Well,  A Canticle For Leibowitz has much appeal, with deep understanding of the flaws of mankind, and the work of God in Sanctification. Also, the depiction of mankind returning and ever returning to the same bad and evil ideas is very compelling. At every stage, God saves His remnant. It is a good book, go read it, its summer… you should have time 🙂

The One Rule that Rules them All

There is one rule of writing fiction that is the key rule, the Pendragon of rules. I will illustrate it with the genre of Historical Fiction, the easiest genre in which to find this rule broken. There are many shades and subtleties that refract from the rule, but it boils down this: Do not lie to your reader! The positive form is equally important: Tell your reader the truth! (Which, of course, is not quite the same thing.)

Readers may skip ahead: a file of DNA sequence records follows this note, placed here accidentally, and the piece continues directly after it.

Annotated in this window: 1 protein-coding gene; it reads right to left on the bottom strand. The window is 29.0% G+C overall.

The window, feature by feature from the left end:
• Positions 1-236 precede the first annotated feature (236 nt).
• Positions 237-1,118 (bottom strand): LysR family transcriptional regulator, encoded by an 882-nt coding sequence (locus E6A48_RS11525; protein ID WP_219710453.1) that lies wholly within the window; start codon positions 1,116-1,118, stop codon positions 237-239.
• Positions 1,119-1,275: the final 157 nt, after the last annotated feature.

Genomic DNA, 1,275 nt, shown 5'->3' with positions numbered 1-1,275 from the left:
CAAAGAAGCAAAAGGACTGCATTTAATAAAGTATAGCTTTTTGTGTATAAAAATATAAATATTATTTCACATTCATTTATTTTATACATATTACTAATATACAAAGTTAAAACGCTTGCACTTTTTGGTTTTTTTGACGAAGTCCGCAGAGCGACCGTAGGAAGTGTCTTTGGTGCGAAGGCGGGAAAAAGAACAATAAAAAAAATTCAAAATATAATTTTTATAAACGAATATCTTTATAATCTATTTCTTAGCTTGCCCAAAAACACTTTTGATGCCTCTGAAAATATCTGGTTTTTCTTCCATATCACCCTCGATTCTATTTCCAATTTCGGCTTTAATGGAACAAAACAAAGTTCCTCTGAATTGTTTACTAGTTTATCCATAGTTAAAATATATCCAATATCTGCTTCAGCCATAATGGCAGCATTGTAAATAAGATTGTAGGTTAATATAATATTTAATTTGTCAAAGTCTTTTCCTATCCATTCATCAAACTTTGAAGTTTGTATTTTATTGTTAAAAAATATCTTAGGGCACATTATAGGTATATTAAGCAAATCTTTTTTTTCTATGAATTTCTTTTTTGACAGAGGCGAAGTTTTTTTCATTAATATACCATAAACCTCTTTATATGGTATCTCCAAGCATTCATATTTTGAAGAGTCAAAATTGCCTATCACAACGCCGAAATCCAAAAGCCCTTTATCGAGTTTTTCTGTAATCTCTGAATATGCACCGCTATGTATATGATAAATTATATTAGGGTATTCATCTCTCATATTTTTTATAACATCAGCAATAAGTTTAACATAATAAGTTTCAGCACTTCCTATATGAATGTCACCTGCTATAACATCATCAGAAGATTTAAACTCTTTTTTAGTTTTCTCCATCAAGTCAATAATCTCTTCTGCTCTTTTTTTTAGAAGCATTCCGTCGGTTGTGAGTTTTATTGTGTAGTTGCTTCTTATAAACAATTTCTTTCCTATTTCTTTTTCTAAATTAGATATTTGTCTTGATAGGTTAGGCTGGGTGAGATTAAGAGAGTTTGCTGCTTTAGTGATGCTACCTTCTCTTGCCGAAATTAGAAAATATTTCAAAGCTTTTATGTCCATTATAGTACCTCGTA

Taking the example of historical fiction, and the excellent negative example of The Da Vinci Code we start. The Da Vinci Code is perhaps the most egregious example of a filthy, lying, novel. (It piles on the fables another layer of deceit with mostly fraudulent footnotes too, but that is another topic entirely.) Let us consider one major thesis of the ‘history’ that Dan Brown tells his reader.

Remember, the goal of writing a good novel is to never lie to your reader (and to tell the truth). That means especially for historical fiction that the historical narratives and the events around your fictional events are accurate to history. This also means that when building up your knowledge of history you follow the gold standard of believable sources. This is, briefly, that primary sources trump secondary sources which indeed trump tertiary sources, and anything beyond that deserves to be laughed at as a source. Also, sources whose potential bias is known are more valuable than sources of unknown biases. Lastly, when hostile sources and friendly sources agree, and they are both primary in nature, you can be fairly confident that this is the historical truth.